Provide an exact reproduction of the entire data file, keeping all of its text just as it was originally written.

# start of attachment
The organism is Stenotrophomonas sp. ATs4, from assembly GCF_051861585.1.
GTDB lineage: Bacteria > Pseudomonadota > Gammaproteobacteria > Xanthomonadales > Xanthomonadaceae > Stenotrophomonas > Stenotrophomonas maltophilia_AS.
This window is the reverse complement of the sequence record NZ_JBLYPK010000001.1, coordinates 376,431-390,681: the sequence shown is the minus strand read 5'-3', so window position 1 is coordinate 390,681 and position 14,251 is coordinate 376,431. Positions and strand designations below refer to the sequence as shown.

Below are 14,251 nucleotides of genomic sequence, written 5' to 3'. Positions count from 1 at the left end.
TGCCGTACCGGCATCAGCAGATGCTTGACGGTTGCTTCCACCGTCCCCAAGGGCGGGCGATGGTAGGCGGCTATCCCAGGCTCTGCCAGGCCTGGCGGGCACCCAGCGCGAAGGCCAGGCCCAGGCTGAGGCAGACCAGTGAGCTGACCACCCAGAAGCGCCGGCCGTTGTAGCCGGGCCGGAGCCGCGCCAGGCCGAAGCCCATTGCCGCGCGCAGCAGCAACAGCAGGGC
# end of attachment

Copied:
The organism is Stenotrophomonas sp. ATs4, from assembly GCF_051861585.1.
GTDB lineage: Bacteria > Pseudomonadota > Gammaproteobacteria > Xanthomonadales > Xanthomonadaceae > Stenotrophomonas > Stenotrophomonas maltophilia_AS.
This window is the reverse complement of the sequence record NZ_JBLYPK010000001.1, coordinates 376,431-390,681: the sequence shown is the minus strand read 5'-3', so window position 1 is coordinate 390,681 and position 14,251 is coordinate 376,431. Positions and strand designations below refer to the sequence as shown.

Below are 14,251 nucleotides of genomic sequence, written 5' to 3'. Positions count from 1 at the left end.
TGCCGTACCGGCATCAGCAGATGCTTGACGGTTGCTTCCACCGTCCCCAAGGGCGGGCGATGGTAGGCGGCTATCCCAGGCTCTGCCAGGCCTGGCGGGCACCCAGCGCGAAGGCCAGGCCCAGGCTGAGGCAGACCAGTGAGCTGACCACCCAGAAGCGCCGGCCGTTGTAGCCGGGCCGGAGCCGCGCCAGGCCGAAGCCCATTGCCGCGCGCAGCAGCAACAGCAGGGC